By New Times
By Robrt L. Pela and Amy Silverman
By Katrina Montgomery
By Kathleen Vanesian
By Monica Alonzo
By Benjamin Leatherman
By Robrt L. Pela
By Katrina Montgomery
There are rich rewards in even the most routine presentation of Tennessee Williams' 1944 classic The Glass Menagerie. Phoenix Theatre's production of Williams' autobiographical drama is proof that almost nothing can dim this story's enduring appeal. Williams' timeless people -- the Southern belles and gentleman callers of the playwright's own life -- may be too fragile to tackle life's cruelties, but they're also too well-written to be overcome by oddball casting and peculiar readings.
Williams recalls his early life here in the story of Tom Wingfield, a would-be poet and breadwinner for his impoverished family. Tom loves and resents his delusional mother Amanda and emotionally and physically crippled sister Laura, whose collection of glass figurines is a metaphor for her family's easily broken spirits.
Patti Davis Suarez's Amanda is a singular creation, more robust and daffy than the conniving woman written by Williams and made famous by Laurette Taylor, Jessica Tandy, and Julie Harris. This Amanda is eccentric and funny, a lovable, faded belle who's equal parts Fay Bainter and Dodie Goodman. Suarez's warm performance is persuasive and eventually wins us over, thus dooming the play. We're meant to despise Amanda, so that Tom's departure is a reprieve, not merely a rejection. We need to believe that this monster mother drove both her son and her husband away, but we're left instead to question Tom's selfish exit.
This failure belongs to director Karla Koskinen, who guided Suarez's fluttery and not unpleasant performance. Koskinen is aided by costumer Liz Ihlenfeld, whose take on the all-important cotillion dress Amanda dons in the second act is campy and unsubtle. Amanda's faded gown is meant to signal a sad retreat into her past, but Ihlenfeld's clownish design is a punch line here, and Amanda becomes the joke.
Christopher Corts gives an exaggerated, actorly performance as Tom. Tom is written as a coarse and destructive man, a factory worker who dreams of becoming a writer. Corts carries his pompous reading of the narration, meant to evoke Williams, into the story itself, where he appears entirely out of place -- particularly alongside the more natural performance of Matthew Zimmerer. As the Gentleman Caller, Zimmerer strikes a delicate balance between this man's generous nature and arrogant posturing. His long scene with Laura toward the end of the evening is played with such unpretentious charm that we're glad for him when he finally escapes the Wingfields, who need him so desperately.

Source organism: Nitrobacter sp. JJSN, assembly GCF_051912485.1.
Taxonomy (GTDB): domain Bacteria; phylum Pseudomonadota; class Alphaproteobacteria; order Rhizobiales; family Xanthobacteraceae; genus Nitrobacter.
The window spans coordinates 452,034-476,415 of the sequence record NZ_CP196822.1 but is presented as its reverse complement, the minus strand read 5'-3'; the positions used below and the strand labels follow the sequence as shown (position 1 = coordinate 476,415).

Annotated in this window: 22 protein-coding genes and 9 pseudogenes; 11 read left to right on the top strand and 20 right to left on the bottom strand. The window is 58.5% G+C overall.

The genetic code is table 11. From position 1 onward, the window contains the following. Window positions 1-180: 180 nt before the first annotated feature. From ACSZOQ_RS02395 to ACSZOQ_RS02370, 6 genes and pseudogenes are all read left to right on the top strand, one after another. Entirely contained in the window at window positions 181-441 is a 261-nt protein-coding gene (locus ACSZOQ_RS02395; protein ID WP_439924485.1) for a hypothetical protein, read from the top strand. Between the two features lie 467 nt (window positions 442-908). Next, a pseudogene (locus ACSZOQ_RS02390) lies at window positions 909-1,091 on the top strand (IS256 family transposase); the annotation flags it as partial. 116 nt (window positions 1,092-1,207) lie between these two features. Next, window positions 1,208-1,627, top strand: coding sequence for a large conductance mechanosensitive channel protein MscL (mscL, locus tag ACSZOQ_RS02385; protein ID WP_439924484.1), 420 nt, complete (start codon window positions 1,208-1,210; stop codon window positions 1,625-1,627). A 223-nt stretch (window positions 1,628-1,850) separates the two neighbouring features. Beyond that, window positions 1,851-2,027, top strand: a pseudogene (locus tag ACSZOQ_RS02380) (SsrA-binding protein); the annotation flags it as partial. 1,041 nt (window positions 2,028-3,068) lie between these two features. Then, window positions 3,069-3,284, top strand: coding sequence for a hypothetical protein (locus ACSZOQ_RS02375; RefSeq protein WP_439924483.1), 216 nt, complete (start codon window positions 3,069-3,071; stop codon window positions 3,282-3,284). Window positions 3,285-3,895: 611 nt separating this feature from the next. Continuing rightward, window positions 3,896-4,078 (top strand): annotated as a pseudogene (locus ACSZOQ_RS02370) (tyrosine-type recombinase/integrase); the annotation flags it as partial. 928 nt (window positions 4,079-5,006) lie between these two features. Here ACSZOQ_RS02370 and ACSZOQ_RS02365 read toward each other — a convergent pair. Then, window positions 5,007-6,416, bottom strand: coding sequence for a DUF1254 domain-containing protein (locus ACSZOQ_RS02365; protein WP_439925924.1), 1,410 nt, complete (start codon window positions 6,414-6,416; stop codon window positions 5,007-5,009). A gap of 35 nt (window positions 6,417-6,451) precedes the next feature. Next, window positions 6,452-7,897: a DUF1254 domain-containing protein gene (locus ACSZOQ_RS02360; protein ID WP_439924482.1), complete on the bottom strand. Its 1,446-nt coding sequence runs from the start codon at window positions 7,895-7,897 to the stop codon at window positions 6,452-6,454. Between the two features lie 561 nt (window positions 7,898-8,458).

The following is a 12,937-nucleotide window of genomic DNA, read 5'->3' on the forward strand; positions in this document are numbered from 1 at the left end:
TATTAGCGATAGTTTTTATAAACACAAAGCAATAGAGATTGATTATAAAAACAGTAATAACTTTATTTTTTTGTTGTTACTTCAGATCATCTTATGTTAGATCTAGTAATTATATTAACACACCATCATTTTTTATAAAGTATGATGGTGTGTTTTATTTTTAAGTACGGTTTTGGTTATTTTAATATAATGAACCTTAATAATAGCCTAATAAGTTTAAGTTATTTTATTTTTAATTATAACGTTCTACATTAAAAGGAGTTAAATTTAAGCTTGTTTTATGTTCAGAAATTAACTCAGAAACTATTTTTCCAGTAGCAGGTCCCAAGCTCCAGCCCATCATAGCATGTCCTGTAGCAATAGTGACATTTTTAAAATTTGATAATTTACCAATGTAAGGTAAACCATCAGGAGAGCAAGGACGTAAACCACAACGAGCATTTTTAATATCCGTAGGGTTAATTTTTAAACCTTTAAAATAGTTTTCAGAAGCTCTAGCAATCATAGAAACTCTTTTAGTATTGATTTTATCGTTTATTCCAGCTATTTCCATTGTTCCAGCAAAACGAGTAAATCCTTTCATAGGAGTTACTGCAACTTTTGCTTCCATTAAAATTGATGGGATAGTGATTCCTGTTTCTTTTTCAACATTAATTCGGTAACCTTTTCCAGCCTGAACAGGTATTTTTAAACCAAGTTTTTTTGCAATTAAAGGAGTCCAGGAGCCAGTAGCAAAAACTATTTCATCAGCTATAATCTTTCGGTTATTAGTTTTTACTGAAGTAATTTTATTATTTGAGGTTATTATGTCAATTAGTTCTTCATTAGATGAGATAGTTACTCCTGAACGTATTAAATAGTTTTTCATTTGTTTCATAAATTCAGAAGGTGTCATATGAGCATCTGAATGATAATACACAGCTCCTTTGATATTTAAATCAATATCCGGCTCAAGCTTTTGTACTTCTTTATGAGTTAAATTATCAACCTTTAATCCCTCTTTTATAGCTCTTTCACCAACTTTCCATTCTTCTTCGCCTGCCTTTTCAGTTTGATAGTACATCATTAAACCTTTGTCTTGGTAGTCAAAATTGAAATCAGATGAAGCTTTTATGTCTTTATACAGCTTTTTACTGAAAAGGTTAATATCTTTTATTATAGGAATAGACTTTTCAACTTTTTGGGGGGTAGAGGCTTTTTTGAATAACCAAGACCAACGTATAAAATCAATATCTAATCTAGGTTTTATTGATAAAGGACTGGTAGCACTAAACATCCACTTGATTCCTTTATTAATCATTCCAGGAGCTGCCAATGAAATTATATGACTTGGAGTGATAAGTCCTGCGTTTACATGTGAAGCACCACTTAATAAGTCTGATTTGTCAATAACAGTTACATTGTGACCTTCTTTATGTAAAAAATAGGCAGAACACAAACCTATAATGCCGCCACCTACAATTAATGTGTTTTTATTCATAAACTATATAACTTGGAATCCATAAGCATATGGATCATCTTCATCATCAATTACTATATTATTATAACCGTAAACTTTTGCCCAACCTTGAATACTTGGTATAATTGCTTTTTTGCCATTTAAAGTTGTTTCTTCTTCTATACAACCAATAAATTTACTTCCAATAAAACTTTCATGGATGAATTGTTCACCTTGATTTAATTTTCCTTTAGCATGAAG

Zimmerer is good, but it's Laura Freeman's tremendous performance as Laura Wingfield that elevates this production. Laura's pathological shyness is usually played as cowardice, but Freeman, rather than cowering behind furniture, drags Laura into the light. Her round-eyed, childlike account of her empty life melts into a radiant ode to her glass collection that burns with joy. Rather than fidgeting and jerking, Freeman holds herself with such tender awkwardness that we see how deeply displaced Laura feels among the poised people around her.
Geof Eroe and Gregory Jay's magnificently surreal set establishes the memory play's dreamlike atmosphere. The floor of the Wingfield home is pitched at an alarming angle; its walls crowded by crazy shadows -- visible through transparent wallpaper -- that are cast by the music hall next door. Williams' staging instructions ("The scene is memory, and therefore nonrealistic; the interior is therefore rather dim and poetic") have rarely been so well realized.
Would that more of what took place on that set were as enchanting as Freeman's performance. That Williams' story still can captivate us, regardless of how it's read, is a testament to its author and to this ageless, resplendent story of fragile lives.